African American (1988) is a term for blacks in America, those native-born Americans who look at least part African. Although “black” is still the common word, “African American” has become the politically correct term, the one it is always safe to use in mixed company.
Not everyone who is black in America is an African American. The word does not apply well to foreigners, especially those from the West Indies or even Africa itself, strangely enough.
Maybe I travel in the wrong circles, but of the people I know, most who use the term are white Americans with university educations. They seem more comfortable with it than the word “black”. It fits in with their colour-blind racism, which looks at American society as if skin colour no longer matters – all the while looking down on dark-skinned people!
I know there are blacks who use the word, like Barack Obama. And I know the word is a way to show pride in Africa. But because I mainly hear it in the mouths of well-to-do whites, for me it has come to mean something like “those poor people who cannot help being screwed up because they were born black”. And it is said in a way as if the word was too good for them, like a poor man in a Brooks Brothers suit. It has become a white euphemism for black.
So it is not a word I use.
Although it has been in use for 20 years it is not about to take the place of “black”.
For example, Mildred Loving died last month, so there have been plenty of stories about her in the news. If you search the Internet for “Mildred Loving” and “black woman” you get 20,400 pages. But if you search for her name with “African American woman” you get only 871 pages. That is less than 5%. The word “black” is 20 times more common. (“Negro woman” gives you 65 pages and “colored woman”, 10).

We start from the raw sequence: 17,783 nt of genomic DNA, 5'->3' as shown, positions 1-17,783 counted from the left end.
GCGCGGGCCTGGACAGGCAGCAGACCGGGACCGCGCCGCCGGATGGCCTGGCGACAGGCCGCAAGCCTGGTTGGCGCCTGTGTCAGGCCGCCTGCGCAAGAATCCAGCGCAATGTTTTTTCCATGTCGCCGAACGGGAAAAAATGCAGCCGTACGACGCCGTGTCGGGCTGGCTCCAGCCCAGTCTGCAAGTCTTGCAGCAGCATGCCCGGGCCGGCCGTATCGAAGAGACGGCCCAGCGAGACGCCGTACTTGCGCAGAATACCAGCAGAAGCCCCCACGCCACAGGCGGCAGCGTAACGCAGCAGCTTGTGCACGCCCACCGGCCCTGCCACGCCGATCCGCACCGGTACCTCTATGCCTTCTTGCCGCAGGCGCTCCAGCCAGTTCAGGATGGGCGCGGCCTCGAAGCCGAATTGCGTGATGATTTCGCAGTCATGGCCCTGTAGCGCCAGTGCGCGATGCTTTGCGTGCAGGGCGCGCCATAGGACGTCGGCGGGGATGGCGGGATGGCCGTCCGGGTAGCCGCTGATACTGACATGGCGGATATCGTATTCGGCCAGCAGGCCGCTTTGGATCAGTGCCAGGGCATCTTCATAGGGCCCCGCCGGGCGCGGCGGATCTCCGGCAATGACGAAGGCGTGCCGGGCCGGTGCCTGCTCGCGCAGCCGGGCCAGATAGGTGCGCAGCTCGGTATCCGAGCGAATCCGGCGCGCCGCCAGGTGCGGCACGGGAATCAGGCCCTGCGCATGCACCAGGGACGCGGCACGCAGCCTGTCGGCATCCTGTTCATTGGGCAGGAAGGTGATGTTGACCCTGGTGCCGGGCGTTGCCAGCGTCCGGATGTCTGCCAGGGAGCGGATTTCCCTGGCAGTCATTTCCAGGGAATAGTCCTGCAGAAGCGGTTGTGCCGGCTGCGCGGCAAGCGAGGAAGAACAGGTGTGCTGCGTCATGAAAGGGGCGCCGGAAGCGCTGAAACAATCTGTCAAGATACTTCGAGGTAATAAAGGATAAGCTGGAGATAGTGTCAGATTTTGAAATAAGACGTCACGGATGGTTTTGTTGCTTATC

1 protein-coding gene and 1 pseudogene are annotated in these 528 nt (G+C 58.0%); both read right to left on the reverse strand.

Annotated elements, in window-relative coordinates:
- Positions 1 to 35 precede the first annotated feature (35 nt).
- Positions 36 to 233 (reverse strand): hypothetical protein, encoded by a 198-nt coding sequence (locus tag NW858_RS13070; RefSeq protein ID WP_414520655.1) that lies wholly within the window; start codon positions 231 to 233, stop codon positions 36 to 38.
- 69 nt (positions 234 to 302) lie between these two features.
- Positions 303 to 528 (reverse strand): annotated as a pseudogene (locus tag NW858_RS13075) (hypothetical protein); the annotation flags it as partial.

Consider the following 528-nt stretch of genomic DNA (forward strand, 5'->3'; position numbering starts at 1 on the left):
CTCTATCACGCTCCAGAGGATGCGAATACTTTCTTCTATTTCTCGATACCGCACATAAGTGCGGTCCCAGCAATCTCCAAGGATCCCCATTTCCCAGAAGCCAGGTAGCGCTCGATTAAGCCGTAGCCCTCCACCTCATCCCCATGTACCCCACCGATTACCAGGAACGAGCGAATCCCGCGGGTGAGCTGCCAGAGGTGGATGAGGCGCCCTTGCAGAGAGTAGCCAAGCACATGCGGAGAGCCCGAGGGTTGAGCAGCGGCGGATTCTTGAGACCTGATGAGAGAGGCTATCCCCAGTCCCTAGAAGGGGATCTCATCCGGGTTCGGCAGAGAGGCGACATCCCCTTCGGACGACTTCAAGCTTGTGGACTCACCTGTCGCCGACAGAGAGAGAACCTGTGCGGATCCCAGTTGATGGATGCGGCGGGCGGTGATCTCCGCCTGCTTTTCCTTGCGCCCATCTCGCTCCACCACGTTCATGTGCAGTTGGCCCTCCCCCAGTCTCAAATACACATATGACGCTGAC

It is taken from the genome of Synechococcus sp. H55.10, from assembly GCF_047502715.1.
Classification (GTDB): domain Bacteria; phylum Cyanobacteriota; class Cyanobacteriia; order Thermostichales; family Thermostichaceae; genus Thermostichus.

Even the ever-so-politically-correct New York Times called her a black woman. The Economist found a way to avoid calling her either.
The idea behind the word is that just as those whose families came to America from Italy are called Italian Americans, so those whose families came from Africa are called African Americans. So far, so good. But there is a difference because of the One Drop Rule: someone who is only one-eighth Italian would not be called Italian American unless his family name was Italian. But most people who are one-eighth African or more are called African American – even if they are mostly European by blood!
That is because African American is not an honest word. Blacks in American society still function as a race, like it or not, but this word tries to hide that fact.
But what if everyone used the word? Would that help to make them colour-blind? Not likely: after 20 years all it has done is help to make people into colour-blind racists.
- African American as a termfrom the point of view of:
- an African: stuff white people do: fail to distinguish african immigration from slavery descent
- a white American: What do I call “them”
- a black Canadian: Gloria Reuben
- other words forAfrican Americans:
- colour-blind racism
- Race in America
- One Drop Rule
- style guide: names
- political correctness